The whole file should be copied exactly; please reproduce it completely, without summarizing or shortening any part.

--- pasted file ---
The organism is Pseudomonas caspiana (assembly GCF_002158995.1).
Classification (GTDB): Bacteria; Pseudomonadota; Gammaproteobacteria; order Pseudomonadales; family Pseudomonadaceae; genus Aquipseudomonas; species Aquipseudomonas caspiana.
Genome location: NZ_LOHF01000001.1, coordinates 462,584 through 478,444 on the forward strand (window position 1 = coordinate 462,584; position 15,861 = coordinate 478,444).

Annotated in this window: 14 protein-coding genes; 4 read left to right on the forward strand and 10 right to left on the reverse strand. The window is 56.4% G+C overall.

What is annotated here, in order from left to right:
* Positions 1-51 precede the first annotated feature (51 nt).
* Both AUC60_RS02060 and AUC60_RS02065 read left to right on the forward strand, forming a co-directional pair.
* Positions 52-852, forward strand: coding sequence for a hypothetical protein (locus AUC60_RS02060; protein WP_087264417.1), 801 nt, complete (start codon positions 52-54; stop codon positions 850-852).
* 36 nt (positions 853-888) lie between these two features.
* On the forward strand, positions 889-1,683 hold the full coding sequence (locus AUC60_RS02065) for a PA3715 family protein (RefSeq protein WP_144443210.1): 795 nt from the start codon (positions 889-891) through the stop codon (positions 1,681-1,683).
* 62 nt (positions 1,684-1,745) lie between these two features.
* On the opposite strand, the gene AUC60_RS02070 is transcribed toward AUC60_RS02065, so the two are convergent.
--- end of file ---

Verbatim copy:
The organism is Pseudomonas caspiana (assembly GCF_002158995.1).
Classification (GTDB): Bacteria; Pseudomonadota; Gammaproteobacteria; order Pseudomonadales; family Pseudomonadaceae; genus Aquipseudomonas; species Aquipseudomonas caspiana.
Genome location: NZ_LOHF01000001.1, coordinates 462,584 through 478,444 on the forward strand (window position 1 = coordinate 462,584; position 15,861 = coordinate 478,444).

Annotated in this window: 14 protein-coding genes; 4 read left to right on the forward strand and 10 right to left on the reverse strand. The window is 56.4% G+C overall.

What is annotated here, in order from left to right:
* Positions 1-51 precede the first annotated feature (51 nt).
* Both AUC60_RS02060 and AUC60_RS02065 read left to right on the forward strand, forming a co-directional pair.
* Positions 52-852, forward strand: coding sequence for a hypothetical protein (locus AUC60_RS02060; protein WP_087264417.1), 801 nt, complete (start codon positions 52-54; stop codon positions 850-852).
* 36 nt (positions 853-888) lie between these two features.
* On the forward strand, positions 889-1,683 hold the full coding sequence (locus AUC60_RS02065) for a PA3715 family protein (RefSeq protein WP_144443210.1): 795 nt from the start codon (positions 889-891) through the stop codon (positions 1,681-1,683).
* 62 nt (positions 1,684-1,745) lie between these two features.
* On the opposite strand, the gene AUC60_RS02070 is transcribed toward AUC60_RS02065, so the two are convergent.